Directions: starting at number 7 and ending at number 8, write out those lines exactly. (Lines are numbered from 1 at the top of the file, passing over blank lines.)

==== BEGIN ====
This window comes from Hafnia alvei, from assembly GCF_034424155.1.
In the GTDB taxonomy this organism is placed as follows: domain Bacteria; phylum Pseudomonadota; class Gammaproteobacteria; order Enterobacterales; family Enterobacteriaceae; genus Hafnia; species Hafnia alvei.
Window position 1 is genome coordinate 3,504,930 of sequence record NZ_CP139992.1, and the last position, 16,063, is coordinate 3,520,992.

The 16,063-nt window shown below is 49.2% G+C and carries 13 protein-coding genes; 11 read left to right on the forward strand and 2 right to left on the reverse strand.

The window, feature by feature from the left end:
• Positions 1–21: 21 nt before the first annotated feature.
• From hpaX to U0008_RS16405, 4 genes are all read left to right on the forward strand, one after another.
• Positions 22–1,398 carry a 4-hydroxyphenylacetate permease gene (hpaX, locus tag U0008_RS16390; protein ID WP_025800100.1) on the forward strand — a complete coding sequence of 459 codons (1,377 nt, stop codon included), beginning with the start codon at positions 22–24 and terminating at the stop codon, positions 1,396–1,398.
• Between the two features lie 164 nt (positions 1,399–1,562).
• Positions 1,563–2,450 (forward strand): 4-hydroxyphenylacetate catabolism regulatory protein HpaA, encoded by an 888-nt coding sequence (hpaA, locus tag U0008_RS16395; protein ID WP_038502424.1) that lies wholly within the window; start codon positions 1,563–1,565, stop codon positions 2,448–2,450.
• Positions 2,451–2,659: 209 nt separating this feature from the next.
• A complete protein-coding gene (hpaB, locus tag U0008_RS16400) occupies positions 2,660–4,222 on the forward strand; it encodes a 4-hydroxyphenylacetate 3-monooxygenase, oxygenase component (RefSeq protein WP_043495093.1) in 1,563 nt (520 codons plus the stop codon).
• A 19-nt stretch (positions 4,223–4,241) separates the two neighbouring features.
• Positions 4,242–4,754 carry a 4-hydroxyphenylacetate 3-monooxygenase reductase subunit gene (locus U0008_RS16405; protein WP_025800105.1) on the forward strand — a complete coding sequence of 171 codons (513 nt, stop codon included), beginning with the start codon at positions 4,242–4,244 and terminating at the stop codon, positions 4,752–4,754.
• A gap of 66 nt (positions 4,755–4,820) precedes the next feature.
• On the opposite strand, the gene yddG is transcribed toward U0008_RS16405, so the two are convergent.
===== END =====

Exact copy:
• From hpaX to U0008_RS16405, 4 genes are all read left to right on the forward strand, one after another.
• Positions 22–1,398 carry a 4-hydroxyphenylacetate permease gene (hpaX, locus tag U0008_RS16390; protein ID WP_025800100.1) on the forward strand — a complete coding sequence of 459 codons (1,377 nt, stop codon included), beginning with the start codon at positions 22–24 and terminating at the stop codon, positions 1,396–1,398.